I can't help but htink about things in terms of their cultural history. Grad school permanently impressed my brain, like ducklings get impressed by scientists rather than mama ducks.
So as I was working on putting a warp on one of my frame looms, I ran into an ongoing issue with a historical technology: tying knots. My father used to shake his head in disbelief: I would tie up the newspapers, pick them up by the string and the whole thing would come apart. He couldn't reconcile my being able to knit whole sweaters and be unable to remember how he showed me how to tie that knot. But my knots are completely irrational and unrealiable.
Knitters try to avoid knots. Weavers need and love useful knots. There are certain knots that are used all the time in weaving, such as a lark's head knot.
In tapestry weaving, you need knots pretty much at the same point in the process as in cloth weaving: when you are putting a warp on a loom. When you are putting a warp on a frame tapestry loom, you want to attach each end of the warp thread with a knot that you can pull against with great tension but release easily, because you go back and forth along the warp tightening things up. When you get to each end, since you have tightened the warp you have extra warp thread, and you need to untie the knot to accomodate the now extra length.
I can't for the life of me remember how to tie the end of the warp thread in a knot that will hold a tight tension but then release quickly. So I did the logical thing -- I went on YouTube. YouTube has tons of videos about how to tie knots, mostly for tying up your boat, your horse, or actually to save your life. But as I said, I can't for the life of me tie this damn knot. I tried a Google Images search for a quick release knot, and all the images that came up were horse-related and very confusing. So I began watching all kinds of video, and one of the best videos is called Six Knots You Need to Know. it is from a Canadian site called Repairs 101. At first I thought from this video that the knot I need is the clove hitch. That might be it but as you can see from the picture above, I am not getting it quiiiiite right. Very frustrating, because I can't count the number of times tapestry teacher Liza Collings has shown me how to tie this knot. And then she looks at me kindly when mine comes apart immediately. Sigh. She is very patient.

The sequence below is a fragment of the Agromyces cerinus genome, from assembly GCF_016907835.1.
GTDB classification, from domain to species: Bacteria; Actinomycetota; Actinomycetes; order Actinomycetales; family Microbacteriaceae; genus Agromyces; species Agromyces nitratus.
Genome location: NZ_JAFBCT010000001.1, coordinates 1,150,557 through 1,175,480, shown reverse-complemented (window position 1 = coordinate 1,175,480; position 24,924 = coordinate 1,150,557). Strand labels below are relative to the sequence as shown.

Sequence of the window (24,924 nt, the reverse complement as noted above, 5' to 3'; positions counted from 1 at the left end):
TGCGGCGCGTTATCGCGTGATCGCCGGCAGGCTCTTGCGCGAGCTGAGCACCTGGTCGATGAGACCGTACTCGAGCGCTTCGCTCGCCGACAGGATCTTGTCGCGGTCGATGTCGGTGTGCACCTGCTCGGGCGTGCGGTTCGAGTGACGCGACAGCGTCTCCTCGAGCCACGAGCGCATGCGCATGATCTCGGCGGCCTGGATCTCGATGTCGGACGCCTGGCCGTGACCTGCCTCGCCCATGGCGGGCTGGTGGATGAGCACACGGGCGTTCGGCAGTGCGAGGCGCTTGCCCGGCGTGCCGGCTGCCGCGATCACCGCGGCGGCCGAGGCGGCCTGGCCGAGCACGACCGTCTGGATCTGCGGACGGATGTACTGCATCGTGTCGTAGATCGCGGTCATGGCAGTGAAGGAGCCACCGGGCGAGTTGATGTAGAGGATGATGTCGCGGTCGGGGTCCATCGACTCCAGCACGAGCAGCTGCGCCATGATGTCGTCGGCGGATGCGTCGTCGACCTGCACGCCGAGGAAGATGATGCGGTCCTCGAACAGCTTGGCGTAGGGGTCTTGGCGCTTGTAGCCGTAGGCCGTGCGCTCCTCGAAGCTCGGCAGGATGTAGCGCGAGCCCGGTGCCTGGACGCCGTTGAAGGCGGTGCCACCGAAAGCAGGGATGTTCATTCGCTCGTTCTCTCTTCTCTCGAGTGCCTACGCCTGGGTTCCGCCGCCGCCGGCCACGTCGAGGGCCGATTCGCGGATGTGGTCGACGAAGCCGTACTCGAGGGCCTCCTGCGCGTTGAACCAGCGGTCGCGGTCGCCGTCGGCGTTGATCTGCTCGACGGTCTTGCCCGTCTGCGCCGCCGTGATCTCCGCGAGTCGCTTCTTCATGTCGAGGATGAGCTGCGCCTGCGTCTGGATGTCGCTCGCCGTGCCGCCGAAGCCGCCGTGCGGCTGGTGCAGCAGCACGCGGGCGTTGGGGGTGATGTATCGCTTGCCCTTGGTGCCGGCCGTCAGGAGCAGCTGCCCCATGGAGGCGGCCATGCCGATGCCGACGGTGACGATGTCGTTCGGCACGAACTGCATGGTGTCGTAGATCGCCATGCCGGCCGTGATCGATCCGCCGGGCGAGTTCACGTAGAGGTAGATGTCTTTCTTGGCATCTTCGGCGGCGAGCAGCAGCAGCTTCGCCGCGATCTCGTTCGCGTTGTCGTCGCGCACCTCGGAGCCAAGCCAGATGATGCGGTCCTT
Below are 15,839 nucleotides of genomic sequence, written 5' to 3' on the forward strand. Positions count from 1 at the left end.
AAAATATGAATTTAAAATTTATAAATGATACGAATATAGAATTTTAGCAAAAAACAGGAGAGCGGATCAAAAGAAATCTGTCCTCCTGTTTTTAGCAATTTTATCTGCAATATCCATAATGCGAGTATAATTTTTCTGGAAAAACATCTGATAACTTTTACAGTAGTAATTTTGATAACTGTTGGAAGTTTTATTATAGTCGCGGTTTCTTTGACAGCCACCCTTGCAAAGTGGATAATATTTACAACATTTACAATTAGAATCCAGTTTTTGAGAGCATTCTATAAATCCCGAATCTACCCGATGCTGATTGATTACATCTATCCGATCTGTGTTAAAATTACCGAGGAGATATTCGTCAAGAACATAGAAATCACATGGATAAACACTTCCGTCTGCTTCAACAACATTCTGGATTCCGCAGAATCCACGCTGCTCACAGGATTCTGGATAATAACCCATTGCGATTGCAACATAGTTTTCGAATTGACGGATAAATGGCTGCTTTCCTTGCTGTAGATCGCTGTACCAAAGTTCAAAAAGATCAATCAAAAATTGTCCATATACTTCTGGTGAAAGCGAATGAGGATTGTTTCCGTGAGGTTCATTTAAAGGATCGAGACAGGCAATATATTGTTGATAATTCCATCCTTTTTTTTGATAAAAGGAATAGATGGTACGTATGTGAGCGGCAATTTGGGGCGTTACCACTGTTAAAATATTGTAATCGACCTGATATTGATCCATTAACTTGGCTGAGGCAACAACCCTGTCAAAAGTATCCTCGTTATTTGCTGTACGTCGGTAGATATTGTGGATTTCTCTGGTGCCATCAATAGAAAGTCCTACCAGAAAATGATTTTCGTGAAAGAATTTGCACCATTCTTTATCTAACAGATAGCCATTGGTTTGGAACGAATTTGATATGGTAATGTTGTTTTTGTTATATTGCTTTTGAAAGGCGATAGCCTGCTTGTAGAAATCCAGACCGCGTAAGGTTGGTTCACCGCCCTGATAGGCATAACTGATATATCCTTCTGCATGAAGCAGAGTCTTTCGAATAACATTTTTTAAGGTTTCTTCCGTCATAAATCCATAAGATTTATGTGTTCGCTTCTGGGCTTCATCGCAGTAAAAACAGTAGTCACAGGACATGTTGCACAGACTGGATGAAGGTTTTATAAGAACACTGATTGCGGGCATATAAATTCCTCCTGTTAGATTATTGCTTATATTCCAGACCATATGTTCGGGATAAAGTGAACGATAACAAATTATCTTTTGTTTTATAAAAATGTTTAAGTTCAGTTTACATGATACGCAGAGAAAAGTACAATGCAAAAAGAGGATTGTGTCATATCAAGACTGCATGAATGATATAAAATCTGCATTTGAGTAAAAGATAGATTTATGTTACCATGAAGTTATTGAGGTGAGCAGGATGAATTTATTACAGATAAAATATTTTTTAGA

I did once buy a book about knots, one of those remainders sold as you walk into a Barnes and Noble. I am going to look through that to see if it helps. I am afraid all my tapestry books tell me to "tie a knot."
On the knitting front, I am finally making great progress on the tencel lace pullover. No, the top does not have a sweetheart neckline, that is the curve of the needle's cable.
And finally, in totally different circumstance, three people told me that I could wear rust browns and that they would look very good. As I am getting seriously tired of the teals and turquoises I have been wearing for decades, I began to wonder. I bought some gorgeous yarn, Berroco's Fuji, in a color they call Cedar, at Main Street Yarn, a friend's store in Rebersburg, PA. Here is a picture of the swatch. I hit gauge the first time, 5 stitches to the inch on a number 7 needle on the bottom, and 4.5 on a number 8 on the top. I use the tags to label swatches with this sort of information.
I think the color is gorgeous, and the yarn is a silk/cotton/rayon/nylon mix that I might even be able to wear in San Antonio. I am hoping folks are right when they say I can wear this color. Hard to tell from this photo, but what do you think?